90% Target Language Use? How About Your Message Count…

Forget that 90% figure (i.e. 90%+ of all the language provided by the teacher as input-provider should be in the target language)…How many messages are you providing? I did a quick search for Latin lessons:

Here’s the first Google hit for “Latin lesson” with 2 messages, the first recurring 3 different times. The second Google hit contains 0 messages. The third Google hit contains 1 message.

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“Getting Students to Speak” & Min/Max Partner Retells

How do we get students to speak the target language?

Provide input.

At least, that’s what no one disputes, though not every teacher does enough of it. The biggest misconception regarding how to get students speaking is based on the assumption that the goal—speaking the target language—must be part of the process. This makes sense, but we don’t have much evidence to suggest this is true, despite how intuitive it seems. In fact, if you want get all Second Language Acquisition (SLA) technical, in 1995 Merrill Swain—herself—called her own Output (i.e. speaking/writing) Hypothesis “somewhat speculative” (p. 125).

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NTPRS 2017 Takeaways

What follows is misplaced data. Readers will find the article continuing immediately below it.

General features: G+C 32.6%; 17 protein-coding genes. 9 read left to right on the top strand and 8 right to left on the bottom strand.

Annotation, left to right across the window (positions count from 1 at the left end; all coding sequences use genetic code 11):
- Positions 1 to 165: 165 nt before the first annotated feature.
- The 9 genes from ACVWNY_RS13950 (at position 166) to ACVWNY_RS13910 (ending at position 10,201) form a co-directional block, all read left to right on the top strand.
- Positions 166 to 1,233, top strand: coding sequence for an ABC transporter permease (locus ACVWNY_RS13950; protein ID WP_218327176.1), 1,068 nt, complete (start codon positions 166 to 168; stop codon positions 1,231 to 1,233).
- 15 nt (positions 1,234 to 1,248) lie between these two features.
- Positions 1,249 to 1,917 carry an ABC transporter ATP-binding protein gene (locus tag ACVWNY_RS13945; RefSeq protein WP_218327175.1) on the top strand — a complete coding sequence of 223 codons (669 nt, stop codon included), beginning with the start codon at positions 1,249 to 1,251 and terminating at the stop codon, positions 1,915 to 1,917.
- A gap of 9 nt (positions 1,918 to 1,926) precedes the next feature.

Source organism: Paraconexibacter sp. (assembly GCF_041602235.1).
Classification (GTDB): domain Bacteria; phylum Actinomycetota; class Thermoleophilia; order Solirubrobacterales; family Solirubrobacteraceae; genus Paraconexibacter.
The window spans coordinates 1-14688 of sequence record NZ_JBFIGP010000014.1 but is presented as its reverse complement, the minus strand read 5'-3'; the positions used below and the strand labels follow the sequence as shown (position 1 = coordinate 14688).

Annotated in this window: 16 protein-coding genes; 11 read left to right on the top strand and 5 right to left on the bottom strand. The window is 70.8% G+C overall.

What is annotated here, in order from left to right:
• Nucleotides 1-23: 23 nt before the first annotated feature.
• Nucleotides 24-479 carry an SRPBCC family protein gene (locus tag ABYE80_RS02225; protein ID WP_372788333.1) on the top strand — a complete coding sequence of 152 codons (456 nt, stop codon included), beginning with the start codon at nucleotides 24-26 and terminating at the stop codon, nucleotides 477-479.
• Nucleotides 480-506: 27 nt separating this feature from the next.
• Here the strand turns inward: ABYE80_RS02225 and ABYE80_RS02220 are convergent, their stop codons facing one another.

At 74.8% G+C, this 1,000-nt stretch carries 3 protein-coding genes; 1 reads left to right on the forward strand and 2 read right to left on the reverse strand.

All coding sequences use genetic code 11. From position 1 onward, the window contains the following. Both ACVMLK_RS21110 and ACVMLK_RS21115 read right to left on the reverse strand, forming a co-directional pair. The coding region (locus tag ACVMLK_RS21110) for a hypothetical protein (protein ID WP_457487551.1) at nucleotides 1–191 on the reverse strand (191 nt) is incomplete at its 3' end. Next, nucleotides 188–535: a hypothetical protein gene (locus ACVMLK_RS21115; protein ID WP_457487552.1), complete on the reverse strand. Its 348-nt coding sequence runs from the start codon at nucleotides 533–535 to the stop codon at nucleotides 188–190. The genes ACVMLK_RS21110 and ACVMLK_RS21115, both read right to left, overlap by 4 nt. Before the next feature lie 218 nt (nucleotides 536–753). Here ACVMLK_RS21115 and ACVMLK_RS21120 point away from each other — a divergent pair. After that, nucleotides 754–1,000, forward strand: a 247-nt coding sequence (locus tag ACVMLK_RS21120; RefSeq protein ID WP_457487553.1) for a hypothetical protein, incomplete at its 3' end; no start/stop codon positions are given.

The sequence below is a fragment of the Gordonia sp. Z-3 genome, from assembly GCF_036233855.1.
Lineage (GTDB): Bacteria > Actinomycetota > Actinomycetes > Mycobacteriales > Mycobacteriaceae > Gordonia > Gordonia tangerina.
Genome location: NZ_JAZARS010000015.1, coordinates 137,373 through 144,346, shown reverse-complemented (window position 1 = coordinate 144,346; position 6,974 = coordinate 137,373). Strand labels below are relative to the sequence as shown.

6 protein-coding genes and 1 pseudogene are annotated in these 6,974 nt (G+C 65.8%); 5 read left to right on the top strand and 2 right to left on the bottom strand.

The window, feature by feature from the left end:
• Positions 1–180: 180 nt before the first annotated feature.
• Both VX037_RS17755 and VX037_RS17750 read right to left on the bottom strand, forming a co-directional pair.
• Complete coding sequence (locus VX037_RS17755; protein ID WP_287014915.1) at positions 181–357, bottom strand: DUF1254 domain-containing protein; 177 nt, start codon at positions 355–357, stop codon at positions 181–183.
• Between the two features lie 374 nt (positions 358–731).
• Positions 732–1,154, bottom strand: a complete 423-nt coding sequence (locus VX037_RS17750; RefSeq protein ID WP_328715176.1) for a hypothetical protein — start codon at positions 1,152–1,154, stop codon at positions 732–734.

Before having the opportunity to present a couple workshops, my mind was blown quite sufficiently during the week. Overall, the Advanced Track with Alina Filipescu and Jason Fritze got me thinking about aaaaaaaall the things I’ve forgotten to do, or stopped doing (for no good reason) over the years. Thankfully, most of them are going to be soooooo easy to [re]implement. As for the others, I’ll pick 2 at a time to add—not replace—until they become automatic. This will probably take the entire year; there’s no rush!

Jason referred to high-leverage strategies—those yielding amazing results with minimal effort (i.e. juice vs. squeeze), and I’m grateful that he called our attention to everything Alina was doing while teaching us Romanian. ce excelent! I’ll indicate some high-leverage strategies, and will go as far as to classify them as “non-negotiable” for my own teaching, using the letters “NN.” I’ll also indicate strategies to update or re-implement with the word “Update!” and those I’d like to try for the first time with the word “New!” I encourage you to give them all a try. Here are the takeaways organized by presenter:

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Assumptions & Definitions: Establishing Meaning

1) Our goal is reading Latin via acquisition (universal to humans).
2) Comprehensible Input (CI) is necessary for acquisition.
3) Teaching with CI means providing understandable messages in [Latin].
4) Receiving understandable messages as a student means listening and reading—not being forced to speak [Latin]. N.B. Single word/phrase responses are not considered “forced speech.”

This was the opening slide to my recent CANE presentation on how to continue Teaching with CI after discovering it, largely influenced by the 13-post series on a CI Program Checklist containing many resources and support materials for people just getting into this way of teaching. #3 above deserves more attention. How do we actually make something understandable?

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